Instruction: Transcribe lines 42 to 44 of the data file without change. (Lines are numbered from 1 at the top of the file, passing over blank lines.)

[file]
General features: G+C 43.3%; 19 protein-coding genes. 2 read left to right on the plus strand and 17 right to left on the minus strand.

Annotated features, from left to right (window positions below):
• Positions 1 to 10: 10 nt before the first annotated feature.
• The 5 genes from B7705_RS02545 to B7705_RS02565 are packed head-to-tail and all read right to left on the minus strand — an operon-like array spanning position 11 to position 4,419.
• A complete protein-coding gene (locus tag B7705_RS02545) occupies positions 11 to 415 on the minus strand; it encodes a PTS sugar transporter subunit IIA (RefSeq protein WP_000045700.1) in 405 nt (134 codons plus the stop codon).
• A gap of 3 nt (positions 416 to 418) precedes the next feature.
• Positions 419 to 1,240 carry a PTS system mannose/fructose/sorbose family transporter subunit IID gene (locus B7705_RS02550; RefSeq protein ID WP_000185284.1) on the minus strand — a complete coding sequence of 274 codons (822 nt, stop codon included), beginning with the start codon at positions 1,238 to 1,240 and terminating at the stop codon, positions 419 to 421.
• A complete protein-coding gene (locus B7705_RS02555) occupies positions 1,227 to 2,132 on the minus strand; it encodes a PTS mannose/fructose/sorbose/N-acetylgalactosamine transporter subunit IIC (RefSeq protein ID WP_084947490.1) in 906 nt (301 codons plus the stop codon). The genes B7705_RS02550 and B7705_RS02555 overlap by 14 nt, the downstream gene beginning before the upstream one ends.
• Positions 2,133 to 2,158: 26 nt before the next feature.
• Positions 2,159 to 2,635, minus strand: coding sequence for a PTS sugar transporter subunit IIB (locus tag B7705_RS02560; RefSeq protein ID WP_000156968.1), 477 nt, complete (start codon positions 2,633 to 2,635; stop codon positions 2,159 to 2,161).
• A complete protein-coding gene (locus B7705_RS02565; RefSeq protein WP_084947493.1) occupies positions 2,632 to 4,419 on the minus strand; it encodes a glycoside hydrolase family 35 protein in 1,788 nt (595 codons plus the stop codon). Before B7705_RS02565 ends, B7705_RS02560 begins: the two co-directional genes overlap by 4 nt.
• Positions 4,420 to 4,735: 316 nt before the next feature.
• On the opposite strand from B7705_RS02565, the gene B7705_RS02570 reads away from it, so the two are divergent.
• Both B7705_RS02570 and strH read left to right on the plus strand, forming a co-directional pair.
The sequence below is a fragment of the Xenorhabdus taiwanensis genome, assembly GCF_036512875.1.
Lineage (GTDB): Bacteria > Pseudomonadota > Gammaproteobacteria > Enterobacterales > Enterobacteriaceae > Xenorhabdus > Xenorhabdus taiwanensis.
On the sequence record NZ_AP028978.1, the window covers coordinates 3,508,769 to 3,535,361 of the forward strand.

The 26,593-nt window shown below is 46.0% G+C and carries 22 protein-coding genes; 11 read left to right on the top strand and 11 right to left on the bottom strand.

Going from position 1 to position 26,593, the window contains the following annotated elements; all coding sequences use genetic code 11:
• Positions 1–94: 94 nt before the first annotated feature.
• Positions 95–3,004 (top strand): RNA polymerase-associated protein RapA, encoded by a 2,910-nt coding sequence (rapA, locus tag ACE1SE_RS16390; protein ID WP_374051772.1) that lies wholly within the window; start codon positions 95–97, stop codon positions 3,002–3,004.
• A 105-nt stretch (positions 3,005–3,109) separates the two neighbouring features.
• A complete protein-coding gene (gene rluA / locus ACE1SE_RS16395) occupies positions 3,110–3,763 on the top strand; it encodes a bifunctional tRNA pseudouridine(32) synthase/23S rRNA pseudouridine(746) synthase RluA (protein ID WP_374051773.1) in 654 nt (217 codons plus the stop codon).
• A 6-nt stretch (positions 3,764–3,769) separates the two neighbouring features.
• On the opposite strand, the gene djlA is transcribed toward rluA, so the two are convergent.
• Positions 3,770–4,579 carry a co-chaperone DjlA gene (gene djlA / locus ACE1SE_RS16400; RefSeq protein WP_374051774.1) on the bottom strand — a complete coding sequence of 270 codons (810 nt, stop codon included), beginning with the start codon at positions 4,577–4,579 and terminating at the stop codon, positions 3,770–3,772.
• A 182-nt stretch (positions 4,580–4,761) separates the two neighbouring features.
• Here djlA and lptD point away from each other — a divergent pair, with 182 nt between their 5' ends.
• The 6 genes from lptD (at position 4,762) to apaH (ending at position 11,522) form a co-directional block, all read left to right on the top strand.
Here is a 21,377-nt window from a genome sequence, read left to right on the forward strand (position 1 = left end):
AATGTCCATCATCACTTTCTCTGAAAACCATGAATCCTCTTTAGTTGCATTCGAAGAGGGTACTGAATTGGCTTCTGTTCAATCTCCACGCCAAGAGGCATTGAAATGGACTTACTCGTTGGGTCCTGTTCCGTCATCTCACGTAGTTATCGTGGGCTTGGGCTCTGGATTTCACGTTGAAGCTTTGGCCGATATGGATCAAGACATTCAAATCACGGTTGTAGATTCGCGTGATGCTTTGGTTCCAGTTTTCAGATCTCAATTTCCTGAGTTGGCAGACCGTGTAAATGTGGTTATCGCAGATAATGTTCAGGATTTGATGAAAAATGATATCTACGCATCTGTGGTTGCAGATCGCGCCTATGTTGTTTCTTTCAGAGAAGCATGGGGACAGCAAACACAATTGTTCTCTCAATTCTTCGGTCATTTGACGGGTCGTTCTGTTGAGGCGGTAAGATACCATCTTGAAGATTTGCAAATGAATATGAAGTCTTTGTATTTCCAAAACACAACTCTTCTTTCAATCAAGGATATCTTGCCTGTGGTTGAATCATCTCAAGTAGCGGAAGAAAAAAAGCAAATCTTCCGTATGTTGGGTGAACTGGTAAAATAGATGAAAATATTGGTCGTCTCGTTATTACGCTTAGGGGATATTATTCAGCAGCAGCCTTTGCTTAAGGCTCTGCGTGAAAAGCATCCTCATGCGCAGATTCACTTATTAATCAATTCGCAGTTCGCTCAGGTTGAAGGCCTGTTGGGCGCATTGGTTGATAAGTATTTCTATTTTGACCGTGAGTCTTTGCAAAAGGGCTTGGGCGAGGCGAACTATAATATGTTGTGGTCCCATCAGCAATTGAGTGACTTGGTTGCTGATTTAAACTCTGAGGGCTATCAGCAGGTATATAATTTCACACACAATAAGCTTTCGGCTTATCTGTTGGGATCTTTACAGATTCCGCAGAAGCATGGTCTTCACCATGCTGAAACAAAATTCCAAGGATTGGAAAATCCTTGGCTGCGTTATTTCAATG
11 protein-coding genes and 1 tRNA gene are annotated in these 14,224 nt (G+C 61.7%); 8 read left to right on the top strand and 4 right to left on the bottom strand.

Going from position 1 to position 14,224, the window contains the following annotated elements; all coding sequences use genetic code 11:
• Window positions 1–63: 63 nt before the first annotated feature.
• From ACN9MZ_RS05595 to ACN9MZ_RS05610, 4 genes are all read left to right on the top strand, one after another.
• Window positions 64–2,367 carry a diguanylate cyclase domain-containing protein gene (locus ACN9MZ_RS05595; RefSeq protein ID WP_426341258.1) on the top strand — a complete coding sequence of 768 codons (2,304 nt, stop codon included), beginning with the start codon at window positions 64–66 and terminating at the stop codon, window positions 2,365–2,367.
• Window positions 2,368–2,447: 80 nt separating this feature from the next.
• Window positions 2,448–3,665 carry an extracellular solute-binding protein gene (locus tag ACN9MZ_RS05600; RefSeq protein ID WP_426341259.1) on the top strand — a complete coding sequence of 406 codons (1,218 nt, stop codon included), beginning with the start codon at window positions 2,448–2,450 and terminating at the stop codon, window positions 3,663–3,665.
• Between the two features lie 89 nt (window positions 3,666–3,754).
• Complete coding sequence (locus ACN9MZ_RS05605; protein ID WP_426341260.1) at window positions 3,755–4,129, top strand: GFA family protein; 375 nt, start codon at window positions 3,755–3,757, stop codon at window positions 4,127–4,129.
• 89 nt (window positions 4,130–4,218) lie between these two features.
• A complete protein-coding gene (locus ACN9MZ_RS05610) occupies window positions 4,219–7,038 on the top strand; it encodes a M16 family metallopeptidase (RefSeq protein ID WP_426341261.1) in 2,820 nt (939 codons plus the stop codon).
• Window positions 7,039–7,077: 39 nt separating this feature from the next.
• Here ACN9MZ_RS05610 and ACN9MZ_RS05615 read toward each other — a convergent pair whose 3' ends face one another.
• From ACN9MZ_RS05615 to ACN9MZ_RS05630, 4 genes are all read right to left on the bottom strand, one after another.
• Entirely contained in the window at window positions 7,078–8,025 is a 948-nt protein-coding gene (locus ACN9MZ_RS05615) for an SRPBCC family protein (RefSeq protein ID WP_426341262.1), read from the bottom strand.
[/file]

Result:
• A complete protein-coding gene (locus ACN9MZ_RS05610) occupies window positions 4,219–7,038 on the top strand; it encodes a M16 family metallopeptidase (RefSeq protein ID WP_426341261.1) in 2,820 nt (939 codons plus the stop codon).
• Window positions 7,039–7,077: 39 nt separating this feature from the next.
• Here ACN9MZ_RS05610 and ACN9MZ_RS05615 read toward each other — a convergent pair whose 3' ends face one another.